↑ Grab this Headline Animator

Saturday, May 23, 2009

Islamic Banking - The Long Run

In the wake of the credit crisis the call was made, here and there, for the adoption of something called "Islamic banking," operated according to principles laid down in the sharia. Now the Prophet Muhammad certainly objected to taking interest. But he did not object to borrowing, and was familiar enough with the credit mechanism, since without it the longrange trading across the Arabian Peninsula, in which he participated, would have been impossible. And of course the rule against interest has been circumvented from the earliest days of Islamic jurisprudence by the use of convenient legal fictions.

What Muhammad objected to, however, lies deeper than the practice whereby a lender compensates for the temporary loss of his money by demanding a rent. He objected to the growth of what one might call "unreal estate." It seemed to him, as it has seemed to many before and since, that you don't make a contribution to the economy merely by owning things. We flourish as a community because goods are produced and distributed among us, and because each person is able to satisfy his needs by contributing his labor. But the person who is simply sitting on a pile of money is doing nothing, so why should he be rewarded? Let him spend his money by all means, since this is a stimulus to production. But why should he be rewarded for not spending it?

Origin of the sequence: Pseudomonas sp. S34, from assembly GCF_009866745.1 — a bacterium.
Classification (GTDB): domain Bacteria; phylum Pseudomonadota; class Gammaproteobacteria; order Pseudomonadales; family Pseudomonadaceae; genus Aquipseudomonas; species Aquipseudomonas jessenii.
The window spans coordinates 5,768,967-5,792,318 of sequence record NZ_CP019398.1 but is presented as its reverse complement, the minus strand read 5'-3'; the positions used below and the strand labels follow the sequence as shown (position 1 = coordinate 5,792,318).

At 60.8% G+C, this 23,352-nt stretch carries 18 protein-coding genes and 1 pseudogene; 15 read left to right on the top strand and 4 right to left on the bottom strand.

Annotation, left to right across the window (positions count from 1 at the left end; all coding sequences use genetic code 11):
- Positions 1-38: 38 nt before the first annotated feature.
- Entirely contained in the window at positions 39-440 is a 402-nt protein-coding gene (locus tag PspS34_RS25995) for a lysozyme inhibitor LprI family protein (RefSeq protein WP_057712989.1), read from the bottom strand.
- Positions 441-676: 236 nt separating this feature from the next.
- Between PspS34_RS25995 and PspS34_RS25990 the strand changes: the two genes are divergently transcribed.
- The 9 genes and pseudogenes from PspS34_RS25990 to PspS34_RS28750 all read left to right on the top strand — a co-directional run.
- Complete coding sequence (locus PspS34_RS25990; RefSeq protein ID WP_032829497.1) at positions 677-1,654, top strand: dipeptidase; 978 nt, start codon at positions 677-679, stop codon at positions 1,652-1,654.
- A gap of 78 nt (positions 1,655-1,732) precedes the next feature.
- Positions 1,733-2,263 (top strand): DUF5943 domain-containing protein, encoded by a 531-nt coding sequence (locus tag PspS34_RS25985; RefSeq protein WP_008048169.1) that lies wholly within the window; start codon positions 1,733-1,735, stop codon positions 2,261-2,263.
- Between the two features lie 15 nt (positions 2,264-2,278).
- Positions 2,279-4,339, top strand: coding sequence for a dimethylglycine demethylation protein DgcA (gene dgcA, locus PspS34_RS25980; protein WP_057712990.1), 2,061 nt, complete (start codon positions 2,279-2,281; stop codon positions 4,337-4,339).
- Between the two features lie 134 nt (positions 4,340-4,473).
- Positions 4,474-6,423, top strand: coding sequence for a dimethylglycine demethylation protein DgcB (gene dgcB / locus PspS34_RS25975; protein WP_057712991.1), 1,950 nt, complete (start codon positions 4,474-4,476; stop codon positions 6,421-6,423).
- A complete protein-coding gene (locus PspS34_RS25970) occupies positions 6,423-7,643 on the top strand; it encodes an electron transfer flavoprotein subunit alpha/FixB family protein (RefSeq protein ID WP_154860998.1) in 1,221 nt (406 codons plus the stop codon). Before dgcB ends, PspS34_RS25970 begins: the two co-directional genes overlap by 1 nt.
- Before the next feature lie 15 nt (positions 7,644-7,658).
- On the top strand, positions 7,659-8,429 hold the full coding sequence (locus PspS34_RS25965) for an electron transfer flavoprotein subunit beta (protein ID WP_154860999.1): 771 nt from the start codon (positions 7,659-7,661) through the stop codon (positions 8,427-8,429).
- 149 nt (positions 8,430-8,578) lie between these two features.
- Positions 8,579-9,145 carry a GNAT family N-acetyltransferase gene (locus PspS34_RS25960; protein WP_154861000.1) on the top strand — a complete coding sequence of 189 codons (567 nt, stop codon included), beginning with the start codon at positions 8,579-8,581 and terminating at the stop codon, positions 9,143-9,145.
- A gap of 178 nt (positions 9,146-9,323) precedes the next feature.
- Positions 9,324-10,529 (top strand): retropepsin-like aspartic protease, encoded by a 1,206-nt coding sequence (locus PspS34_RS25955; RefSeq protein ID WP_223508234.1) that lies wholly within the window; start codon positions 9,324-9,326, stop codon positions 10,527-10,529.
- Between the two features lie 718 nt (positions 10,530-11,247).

Post a Comment

<< Home